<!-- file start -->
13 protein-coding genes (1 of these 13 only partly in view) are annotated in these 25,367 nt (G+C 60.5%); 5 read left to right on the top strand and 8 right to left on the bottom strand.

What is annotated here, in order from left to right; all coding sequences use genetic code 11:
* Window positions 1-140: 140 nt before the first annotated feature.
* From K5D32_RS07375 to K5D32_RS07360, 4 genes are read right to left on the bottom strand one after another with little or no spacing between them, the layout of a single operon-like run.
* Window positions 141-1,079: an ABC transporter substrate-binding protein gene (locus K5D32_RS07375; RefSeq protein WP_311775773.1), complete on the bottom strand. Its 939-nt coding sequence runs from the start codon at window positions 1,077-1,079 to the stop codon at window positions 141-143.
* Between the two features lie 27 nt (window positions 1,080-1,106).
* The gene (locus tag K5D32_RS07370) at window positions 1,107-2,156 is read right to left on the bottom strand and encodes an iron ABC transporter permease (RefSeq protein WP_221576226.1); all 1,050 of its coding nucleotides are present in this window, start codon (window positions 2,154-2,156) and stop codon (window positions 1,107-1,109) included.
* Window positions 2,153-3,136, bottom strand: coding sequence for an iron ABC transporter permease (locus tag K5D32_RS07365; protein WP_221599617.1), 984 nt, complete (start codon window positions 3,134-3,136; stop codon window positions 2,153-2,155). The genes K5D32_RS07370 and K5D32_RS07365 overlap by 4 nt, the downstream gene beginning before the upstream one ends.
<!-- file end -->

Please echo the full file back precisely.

13 protein-coding genes (1 of these 13 only partly in view) are annotated in these 25,367 nt (G+C 60.5%); 5 read left to right on the top strand and 8 right to left on the bottom strand.

What is annotated here, in order from left to right; all coding sequences use genetic code 11:
* Window positions 1-140: 140 nt before the first annotated feature.
* From K5D32_RS07375 to K5D32_RS07360, 4 genes are read right to left on the bottom strand one after another with little or no spacing between them, the layout of a single operon-like run.
* Window positions 141-1,079: an ABC transporter substrate-binding protein gene (locus K5D32_RS07375; RefSeq protein WP_311775773.1), complete on the bottom strand. Its 939-nt coding sequence runs from the start codon at window positions 1,077-1,079 to the stop codon at window positions 141-143.
* Between the two features lie 27 nt (window positions 1,080-1,106).
* The gene (locus tag K5D32_RS07370) at window positions 1,107-2,156 is read right to left on the bottom strand and encodes an iron ABC transporter permease (RefSeq protein WP_221576226.1); all 1,050 of its coding nucleotides are present in this window, start codon (window positions 2,154-2,156) and stop codon (window positions 1,107-1,109) included.
* Window positions 2,153-3,136, bottom strand: coding sequence for an iron ABC transporter permease (locus tag K5D32_RS07365; protein WP_221599617.1), 984 nt, complete (start codon window positions 3,134-3,136; stop codon window positions 2,153-2,155). The genes K5D32_RS07370 and K5D32_RS07365 overlap by 4 nt, the downstream gene beginning before the upstream one ends.